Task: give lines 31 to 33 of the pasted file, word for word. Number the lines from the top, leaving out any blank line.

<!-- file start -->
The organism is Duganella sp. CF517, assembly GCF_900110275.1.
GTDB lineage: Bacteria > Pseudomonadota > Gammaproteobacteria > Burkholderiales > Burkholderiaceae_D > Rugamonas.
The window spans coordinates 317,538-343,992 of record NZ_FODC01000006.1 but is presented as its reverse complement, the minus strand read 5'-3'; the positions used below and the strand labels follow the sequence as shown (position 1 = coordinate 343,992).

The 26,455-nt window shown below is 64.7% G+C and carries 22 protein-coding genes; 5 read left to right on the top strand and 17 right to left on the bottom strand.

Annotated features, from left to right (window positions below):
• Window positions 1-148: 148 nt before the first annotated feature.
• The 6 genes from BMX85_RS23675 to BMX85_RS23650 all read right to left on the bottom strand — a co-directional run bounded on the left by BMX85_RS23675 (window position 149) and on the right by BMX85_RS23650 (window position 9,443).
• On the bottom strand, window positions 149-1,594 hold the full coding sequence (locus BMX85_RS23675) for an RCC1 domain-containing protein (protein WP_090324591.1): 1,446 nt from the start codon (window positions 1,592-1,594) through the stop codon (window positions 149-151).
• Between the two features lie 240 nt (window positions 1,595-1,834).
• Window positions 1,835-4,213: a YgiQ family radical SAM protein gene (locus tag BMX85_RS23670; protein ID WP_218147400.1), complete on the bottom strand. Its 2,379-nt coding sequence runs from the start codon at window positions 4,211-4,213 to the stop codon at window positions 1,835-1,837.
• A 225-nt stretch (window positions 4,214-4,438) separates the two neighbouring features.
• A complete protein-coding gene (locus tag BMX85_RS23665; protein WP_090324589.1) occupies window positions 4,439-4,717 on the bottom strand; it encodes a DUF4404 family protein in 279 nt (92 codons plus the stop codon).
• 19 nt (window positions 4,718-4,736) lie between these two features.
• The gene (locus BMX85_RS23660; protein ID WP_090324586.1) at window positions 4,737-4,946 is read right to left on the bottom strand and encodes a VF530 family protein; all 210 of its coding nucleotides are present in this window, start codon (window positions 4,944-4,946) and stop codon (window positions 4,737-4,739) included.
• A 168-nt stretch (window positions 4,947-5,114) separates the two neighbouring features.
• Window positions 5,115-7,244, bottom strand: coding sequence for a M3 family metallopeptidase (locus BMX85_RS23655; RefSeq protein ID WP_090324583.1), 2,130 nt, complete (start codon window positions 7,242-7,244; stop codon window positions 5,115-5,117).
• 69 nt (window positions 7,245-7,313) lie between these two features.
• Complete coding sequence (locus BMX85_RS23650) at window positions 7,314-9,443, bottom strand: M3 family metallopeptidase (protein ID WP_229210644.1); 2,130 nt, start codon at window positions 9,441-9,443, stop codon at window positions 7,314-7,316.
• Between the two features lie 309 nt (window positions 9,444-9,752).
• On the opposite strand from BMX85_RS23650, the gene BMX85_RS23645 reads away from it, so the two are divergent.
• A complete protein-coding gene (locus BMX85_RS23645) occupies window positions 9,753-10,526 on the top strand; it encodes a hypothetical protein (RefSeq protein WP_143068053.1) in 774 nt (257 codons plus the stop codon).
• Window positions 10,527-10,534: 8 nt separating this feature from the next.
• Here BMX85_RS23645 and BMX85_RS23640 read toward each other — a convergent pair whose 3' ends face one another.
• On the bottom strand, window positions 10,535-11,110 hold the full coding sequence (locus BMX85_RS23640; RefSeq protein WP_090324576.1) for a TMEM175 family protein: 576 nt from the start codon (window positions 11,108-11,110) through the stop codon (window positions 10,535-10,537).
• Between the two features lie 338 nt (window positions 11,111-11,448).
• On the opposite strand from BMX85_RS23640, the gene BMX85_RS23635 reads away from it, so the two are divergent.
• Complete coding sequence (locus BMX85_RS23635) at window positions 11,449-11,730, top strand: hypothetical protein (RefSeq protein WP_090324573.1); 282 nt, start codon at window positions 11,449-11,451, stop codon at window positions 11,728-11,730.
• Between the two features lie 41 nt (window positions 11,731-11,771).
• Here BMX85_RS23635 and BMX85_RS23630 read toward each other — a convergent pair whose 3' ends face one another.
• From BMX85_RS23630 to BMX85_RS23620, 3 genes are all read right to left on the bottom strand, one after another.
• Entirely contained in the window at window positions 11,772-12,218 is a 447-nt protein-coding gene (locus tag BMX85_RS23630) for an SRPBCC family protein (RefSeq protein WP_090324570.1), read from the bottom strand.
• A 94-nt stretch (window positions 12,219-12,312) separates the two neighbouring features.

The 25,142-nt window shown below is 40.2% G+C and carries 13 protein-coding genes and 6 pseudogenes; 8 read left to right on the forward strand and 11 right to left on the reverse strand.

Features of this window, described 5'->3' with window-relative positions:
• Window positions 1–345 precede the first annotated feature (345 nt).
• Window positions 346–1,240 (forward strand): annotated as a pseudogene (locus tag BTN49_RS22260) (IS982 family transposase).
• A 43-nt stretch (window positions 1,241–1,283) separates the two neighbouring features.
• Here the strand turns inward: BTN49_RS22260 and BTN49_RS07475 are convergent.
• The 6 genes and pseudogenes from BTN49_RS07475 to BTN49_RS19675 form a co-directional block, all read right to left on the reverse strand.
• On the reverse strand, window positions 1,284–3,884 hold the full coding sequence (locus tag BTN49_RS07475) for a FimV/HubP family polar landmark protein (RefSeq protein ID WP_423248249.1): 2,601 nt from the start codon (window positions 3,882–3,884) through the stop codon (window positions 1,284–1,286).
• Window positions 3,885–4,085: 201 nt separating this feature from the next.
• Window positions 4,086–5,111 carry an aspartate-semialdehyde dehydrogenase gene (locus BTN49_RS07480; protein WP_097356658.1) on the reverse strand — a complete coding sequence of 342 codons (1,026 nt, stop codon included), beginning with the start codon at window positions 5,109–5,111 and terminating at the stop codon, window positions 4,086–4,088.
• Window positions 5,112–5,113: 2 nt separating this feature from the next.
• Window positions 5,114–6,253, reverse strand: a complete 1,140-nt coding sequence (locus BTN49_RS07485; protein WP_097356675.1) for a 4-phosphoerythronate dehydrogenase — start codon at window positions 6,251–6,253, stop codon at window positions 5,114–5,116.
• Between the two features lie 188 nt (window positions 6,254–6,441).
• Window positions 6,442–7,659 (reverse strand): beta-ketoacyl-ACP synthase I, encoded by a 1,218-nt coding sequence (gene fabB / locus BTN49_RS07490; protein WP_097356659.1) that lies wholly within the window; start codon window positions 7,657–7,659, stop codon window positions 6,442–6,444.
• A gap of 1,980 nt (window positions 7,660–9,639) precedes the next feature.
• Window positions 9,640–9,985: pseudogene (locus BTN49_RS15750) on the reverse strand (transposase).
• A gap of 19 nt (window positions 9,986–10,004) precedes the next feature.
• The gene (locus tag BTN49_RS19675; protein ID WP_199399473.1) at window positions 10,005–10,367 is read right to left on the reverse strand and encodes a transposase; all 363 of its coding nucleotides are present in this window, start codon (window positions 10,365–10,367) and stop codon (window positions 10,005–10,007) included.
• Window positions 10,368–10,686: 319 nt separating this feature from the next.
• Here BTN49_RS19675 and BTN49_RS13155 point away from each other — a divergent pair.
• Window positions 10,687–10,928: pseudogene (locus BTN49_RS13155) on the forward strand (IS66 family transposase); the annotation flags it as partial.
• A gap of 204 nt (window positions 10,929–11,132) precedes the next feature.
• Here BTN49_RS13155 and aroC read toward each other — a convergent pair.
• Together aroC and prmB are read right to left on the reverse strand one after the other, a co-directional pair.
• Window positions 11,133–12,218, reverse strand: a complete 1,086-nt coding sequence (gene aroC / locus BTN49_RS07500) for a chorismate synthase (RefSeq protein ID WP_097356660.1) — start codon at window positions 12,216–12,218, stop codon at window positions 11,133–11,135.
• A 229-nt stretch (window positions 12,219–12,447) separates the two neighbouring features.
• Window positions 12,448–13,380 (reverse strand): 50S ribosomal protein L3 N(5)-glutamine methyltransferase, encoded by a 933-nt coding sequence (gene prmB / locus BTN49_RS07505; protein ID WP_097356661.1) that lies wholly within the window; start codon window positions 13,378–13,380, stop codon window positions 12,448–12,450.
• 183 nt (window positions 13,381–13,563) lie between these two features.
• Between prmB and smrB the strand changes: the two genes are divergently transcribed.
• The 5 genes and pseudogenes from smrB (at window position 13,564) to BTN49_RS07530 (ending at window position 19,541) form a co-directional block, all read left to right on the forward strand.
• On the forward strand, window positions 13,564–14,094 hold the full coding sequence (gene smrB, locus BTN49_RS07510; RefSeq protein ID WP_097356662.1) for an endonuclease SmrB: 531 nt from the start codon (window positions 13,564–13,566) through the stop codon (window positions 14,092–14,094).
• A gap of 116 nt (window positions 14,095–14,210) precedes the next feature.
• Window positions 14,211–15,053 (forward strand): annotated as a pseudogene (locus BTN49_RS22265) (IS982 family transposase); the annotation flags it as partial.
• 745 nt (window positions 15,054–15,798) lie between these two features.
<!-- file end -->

• Entirely contained in the window at window positions 11,772-12,218 is a 447-nt protein-coding gene (locus tag BMX85_RS23630) for an SRPBCC family protein (RefSeq protein WP_090324570.1), read from the bottom strand.
• A 94-nt stretch (window positions 12,219-12,312) separates the two neighbouring features.

The 25,142-nt window shown below is 40.2% G+C and carries 13 protein-coding genes and 6 pseudogenes; 8 read left to right on the forward strand and 11 right to left on the reverse strand.